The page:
The Second Folio is the 1632 edition of the collected plays of William Shakespeare. It follows the First Folio of 1623. Much language was updated in the Second Folio and there are almost 1,700 changes.
Title page of the second folio (1632), this copy with a certificate of a censor for the Inquisition.
|Cover artist||Martin Droeshout|
|Language||Early Modern English|
|Genre||English Renaissance theatre|
The major partners in the First Folio had passed from the publishing scene by the time of the Second Folio: William Jaggard—official printer to the city of London (17 December 1610)—had died in 1623, and his son Isaac died in 1627. Edward Blount, the third major partner, had sold his rights to Shakespearean plays to Robert Allot in 1630, and then died in 1632. Allot thus became the prime mover in the creation of the Second Folio. The two minor partners in the First Folio, William Aspley and John Smethwick, continued as partners in the Second Folio syndicate; Aspley owned the rights to Much Ado About Nothing and Henry IV, Part 2, while Smethwick owned the rights to Love's Labour's Lost, Romeo and Juliet, Hamlet, and The Taming of the Shrew. Allot, Aspley, and Smethwick were joined by two other publishers: Richard Hawkins and Richard Meighen. (Hawkins owned the rights to Othello, while Meighen owned the rights to The Merry Wives of Windsor.)
The printing of the Second Folio was done by Thomas Cotes. Individual copies of the Second Folio were issued with title-page inscriptions to each of the five publishers, in the format "printed by Thomas Cotes for Robert Allot," "...for William Aspley," etc. It appears that each of the booksellers in the syndicate took a specific consignment of the press run to sell at his shop, the size of the consignment depending upon his level of participation in the project. In all copies, though, a colophon at the end of the book gives the full list of publishers. By one account, the surviving volumes of the Second Folio inscribed for Robert Allot outnumber those for the other four publishers taken altogether, by about two to one — a fact that reflects Allot's dominance in the endeavour. The Hawkins imprint is "exceedingly rare," and "Not more than three or four copies are known with the Smethwick imprint...." Though all copies of the Second Folio are dated 1632, some in fact are remainder issues that were released as late as 1641 and after.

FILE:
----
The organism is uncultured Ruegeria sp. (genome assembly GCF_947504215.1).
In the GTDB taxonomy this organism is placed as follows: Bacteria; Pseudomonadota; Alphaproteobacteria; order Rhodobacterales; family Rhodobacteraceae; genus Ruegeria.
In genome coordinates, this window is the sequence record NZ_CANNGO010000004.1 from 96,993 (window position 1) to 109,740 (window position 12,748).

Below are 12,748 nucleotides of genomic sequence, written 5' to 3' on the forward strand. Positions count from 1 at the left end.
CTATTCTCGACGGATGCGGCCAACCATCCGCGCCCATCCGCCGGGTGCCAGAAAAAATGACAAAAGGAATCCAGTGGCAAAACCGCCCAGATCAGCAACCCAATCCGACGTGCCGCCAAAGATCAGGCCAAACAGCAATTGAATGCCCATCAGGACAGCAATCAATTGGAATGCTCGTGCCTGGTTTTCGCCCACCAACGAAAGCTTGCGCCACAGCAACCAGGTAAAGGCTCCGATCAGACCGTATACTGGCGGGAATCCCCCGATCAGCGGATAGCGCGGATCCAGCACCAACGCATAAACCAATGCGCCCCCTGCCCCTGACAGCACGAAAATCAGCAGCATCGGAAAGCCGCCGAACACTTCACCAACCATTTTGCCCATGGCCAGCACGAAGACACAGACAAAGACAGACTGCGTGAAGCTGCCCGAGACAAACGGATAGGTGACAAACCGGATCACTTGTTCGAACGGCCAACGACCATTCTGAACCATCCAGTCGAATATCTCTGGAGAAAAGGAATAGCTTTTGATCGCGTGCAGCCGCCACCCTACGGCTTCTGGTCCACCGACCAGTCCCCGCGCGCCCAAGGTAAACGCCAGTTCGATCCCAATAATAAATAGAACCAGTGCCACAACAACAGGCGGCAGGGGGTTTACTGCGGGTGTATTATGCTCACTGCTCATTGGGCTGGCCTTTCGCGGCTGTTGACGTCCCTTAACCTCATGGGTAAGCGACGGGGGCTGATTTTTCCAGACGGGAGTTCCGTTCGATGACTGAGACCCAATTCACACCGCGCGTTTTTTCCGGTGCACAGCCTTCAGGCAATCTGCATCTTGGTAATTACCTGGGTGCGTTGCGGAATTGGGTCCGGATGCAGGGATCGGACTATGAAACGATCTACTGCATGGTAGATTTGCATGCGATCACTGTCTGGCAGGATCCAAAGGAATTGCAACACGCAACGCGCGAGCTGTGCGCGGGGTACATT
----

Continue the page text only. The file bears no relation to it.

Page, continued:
Among the prefatory matter is the first published poem by John Milton, printed anonymously, "An Epitaph on the admirable Dramaticke Poet, W. Shakespeare".
King Charles I owned a copy of the Second Folio, which became part of the library of Windsor Castle; Charles II's copy is in the British Library. The so-called Perkins Folio, which John Payne Collier used for his forged emendations of Shakespeare's text, was a copy of the Second Folio.
- “Jaggard, William (c.1568–1623),” Stanley Wells in Oxford Dictionary of National Biography, eee ed. H. C. G. Matthew and Brian Harrison (Oxford: OUP, 2004); online ed., ed. Lawrence Goldman, 2004, http://www.oxforddnb.com/view/article/37592 (accessed January 19, 2016).
- F. E. Halliday, A Shakespeare Companion 1564–1964, Baltimore, Penguin, 1964; pp. 39, 169-71, 458.
- Andrew Murphy, ed., Shakespeare in Print: A History and Chronology of Shakespeare Publishing, Cambridge, Cambridge University Press, 2003; p. 52.
- Frank Karslake, Book Auction Records, London, William Dawson, 1903; p. 355.
- William Todd, "The Issues and States of the Second Folio and Milton's Epitaph," Studies in Bibliography 5 (1953), pp. 81-108.
- Sidney Lee, A Life of William Shakespeare, London, Macmillan, 1898; p. 312.